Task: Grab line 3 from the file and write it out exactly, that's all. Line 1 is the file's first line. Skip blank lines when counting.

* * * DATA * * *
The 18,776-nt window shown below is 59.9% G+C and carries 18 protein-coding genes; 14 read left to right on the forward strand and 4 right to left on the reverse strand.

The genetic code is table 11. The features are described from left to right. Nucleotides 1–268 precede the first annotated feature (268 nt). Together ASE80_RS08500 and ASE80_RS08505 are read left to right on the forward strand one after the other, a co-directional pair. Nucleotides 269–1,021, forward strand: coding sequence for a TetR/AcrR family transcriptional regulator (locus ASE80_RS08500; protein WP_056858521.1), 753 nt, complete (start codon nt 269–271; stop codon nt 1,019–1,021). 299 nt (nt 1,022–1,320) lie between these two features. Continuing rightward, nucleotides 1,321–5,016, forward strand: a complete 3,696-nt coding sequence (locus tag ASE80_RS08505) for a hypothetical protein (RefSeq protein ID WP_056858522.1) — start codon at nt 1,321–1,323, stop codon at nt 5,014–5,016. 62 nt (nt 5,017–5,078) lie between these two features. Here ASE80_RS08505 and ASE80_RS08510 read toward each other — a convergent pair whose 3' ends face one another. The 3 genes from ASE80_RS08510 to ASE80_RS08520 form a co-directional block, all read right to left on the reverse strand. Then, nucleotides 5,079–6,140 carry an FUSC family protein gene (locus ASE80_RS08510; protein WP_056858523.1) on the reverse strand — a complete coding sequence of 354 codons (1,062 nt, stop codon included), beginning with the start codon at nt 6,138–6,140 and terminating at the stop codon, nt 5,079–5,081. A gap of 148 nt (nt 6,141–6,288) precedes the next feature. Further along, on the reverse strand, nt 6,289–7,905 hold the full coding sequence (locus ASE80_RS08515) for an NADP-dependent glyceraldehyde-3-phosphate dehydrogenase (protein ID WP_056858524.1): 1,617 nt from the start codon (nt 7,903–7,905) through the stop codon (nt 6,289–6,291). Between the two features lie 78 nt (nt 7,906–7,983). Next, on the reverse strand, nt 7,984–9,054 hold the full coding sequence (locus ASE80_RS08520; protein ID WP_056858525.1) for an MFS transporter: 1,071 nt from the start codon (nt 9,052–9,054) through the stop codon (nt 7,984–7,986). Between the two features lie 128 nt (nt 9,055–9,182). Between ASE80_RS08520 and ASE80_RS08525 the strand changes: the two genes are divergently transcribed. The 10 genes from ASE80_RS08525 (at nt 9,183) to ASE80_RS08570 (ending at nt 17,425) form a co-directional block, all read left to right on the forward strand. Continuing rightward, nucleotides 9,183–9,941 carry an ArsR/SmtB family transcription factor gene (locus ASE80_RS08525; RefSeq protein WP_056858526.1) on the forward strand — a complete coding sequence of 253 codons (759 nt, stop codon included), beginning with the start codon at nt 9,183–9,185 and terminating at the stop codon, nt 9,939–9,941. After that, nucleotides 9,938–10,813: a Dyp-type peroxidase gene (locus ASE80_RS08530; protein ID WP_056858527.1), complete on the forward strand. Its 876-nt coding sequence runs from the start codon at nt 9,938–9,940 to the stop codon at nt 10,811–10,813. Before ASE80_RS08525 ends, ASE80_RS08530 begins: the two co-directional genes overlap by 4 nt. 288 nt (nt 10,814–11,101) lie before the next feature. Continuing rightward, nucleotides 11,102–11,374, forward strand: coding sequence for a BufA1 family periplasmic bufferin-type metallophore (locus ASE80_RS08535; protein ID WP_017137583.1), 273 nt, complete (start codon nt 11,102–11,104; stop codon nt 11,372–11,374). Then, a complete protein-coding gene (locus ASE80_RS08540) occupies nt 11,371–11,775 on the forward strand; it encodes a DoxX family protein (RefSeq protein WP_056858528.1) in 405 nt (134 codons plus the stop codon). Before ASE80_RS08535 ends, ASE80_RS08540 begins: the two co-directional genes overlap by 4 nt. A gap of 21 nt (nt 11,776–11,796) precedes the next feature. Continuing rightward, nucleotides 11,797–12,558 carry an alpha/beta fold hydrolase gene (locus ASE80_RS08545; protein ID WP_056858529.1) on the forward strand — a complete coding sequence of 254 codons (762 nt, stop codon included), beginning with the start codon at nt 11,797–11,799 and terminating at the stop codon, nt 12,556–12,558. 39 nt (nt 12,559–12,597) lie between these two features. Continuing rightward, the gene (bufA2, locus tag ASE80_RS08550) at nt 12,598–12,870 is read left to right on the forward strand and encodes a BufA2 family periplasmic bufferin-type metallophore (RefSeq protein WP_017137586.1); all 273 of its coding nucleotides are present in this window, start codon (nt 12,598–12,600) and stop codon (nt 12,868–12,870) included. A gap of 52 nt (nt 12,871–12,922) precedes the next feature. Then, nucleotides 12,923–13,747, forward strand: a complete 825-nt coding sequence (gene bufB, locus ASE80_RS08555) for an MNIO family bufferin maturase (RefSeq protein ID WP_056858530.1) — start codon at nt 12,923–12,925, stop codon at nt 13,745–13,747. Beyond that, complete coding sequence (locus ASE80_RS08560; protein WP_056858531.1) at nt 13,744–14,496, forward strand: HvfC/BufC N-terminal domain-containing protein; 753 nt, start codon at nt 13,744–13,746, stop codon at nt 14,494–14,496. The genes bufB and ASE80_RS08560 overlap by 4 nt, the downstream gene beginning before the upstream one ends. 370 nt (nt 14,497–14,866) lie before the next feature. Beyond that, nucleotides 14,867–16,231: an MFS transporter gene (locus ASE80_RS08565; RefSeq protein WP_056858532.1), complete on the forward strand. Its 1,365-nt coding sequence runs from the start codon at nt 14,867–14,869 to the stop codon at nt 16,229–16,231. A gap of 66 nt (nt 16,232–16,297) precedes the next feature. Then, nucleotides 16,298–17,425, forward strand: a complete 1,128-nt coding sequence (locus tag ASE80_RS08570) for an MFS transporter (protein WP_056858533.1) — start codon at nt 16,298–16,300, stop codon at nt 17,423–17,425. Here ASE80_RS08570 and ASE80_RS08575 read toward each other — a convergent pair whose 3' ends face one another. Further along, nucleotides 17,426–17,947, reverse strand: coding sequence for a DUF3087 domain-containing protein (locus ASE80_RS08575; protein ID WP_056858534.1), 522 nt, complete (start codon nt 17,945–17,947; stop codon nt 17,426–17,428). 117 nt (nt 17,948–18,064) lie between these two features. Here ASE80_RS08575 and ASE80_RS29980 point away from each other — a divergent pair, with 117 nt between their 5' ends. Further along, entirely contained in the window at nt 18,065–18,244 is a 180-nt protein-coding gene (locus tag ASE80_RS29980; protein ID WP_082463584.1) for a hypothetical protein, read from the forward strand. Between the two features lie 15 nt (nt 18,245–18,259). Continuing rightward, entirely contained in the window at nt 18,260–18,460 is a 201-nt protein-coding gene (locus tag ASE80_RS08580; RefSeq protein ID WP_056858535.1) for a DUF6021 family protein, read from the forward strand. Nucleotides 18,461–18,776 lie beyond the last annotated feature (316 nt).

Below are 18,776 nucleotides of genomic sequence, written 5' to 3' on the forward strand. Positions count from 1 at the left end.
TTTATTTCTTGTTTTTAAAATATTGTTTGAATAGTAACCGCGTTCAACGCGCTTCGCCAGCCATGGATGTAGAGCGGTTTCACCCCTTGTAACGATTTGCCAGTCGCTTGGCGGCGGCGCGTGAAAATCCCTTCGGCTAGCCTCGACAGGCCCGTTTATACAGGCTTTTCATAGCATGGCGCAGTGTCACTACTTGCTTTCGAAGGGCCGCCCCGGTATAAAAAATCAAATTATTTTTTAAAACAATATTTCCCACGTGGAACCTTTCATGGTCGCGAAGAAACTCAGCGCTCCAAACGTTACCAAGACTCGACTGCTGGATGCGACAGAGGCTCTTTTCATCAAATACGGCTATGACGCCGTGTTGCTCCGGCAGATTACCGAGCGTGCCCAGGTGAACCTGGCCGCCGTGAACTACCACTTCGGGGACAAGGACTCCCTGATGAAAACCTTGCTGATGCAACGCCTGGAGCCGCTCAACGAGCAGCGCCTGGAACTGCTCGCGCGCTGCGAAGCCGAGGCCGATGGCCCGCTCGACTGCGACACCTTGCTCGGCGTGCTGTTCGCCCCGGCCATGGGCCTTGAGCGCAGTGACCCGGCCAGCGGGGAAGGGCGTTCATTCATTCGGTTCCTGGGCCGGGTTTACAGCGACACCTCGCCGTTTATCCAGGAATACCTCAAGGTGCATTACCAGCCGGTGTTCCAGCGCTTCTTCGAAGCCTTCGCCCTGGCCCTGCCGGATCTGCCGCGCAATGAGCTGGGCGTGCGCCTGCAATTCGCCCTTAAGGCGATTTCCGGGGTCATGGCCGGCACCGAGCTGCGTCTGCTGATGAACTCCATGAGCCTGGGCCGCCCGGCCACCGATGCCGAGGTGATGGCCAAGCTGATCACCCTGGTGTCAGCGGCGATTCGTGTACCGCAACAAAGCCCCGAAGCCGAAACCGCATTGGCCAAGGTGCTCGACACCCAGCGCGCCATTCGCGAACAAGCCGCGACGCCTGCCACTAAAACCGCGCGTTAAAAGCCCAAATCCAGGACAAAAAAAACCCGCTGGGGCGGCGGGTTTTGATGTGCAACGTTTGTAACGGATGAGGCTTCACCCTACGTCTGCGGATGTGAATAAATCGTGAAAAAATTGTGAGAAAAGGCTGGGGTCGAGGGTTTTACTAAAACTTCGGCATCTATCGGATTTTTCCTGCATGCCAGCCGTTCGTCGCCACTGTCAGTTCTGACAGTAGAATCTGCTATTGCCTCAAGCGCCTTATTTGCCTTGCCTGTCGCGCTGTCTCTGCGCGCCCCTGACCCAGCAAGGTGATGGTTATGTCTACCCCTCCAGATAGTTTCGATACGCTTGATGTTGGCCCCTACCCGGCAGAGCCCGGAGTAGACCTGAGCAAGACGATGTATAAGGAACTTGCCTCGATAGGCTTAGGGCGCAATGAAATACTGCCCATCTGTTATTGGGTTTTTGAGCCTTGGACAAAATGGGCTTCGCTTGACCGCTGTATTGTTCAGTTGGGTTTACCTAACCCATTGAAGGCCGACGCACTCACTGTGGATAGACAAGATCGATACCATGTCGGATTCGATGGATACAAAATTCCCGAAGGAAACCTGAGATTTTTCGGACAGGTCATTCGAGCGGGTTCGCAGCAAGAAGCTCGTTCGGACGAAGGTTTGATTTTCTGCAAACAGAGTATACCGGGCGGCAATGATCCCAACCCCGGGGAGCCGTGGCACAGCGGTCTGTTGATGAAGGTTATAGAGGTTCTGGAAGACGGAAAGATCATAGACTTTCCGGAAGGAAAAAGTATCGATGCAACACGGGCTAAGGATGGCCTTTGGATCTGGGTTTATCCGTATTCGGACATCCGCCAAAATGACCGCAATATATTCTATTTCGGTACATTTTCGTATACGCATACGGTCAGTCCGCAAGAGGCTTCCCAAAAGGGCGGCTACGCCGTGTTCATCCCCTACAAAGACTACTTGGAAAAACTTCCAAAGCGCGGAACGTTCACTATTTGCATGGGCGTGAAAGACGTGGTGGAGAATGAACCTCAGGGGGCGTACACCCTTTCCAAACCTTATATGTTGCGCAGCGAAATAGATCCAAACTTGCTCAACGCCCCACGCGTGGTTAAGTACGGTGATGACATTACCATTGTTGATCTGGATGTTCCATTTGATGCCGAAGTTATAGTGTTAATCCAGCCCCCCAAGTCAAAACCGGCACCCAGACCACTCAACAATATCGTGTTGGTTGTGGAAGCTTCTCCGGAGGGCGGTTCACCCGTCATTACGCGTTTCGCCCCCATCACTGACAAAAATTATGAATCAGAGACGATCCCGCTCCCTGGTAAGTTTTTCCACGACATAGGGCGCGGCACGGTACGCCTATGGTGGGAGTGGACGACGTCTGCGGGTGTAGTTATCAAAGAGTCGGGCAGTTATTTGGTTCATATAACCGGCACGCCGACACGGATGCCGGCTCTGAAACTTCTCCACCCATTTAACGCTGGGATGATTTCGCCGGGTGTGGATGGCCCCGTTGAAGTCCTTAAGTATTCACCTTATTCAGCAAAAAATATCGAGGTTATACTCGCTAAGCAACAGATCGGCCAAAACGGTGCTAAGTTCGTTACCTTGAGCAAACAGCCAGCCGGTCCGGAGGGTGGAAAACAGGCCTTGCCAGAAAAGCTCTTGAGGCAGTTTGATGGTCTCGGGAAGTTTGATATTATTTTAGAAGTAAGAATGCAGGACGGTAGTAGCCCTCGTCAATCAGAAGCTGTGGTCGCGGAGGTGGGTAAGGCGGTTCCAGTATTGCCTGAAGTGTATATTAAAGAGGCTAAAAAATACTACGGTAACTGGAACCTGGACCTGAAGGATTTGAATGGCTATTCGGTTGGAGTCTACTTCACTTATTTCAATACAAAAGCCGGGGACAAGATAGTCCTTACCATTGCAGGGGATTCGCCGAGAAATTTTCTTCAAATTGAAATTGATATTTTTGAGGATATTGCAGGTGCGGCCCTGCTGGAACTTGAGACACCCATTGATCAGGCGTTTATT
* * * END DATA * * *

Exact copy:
Below are 18,776 nucleotides of genomic sequence, written 5' to 3' on the forward strand. Positions count from 1 at the left end.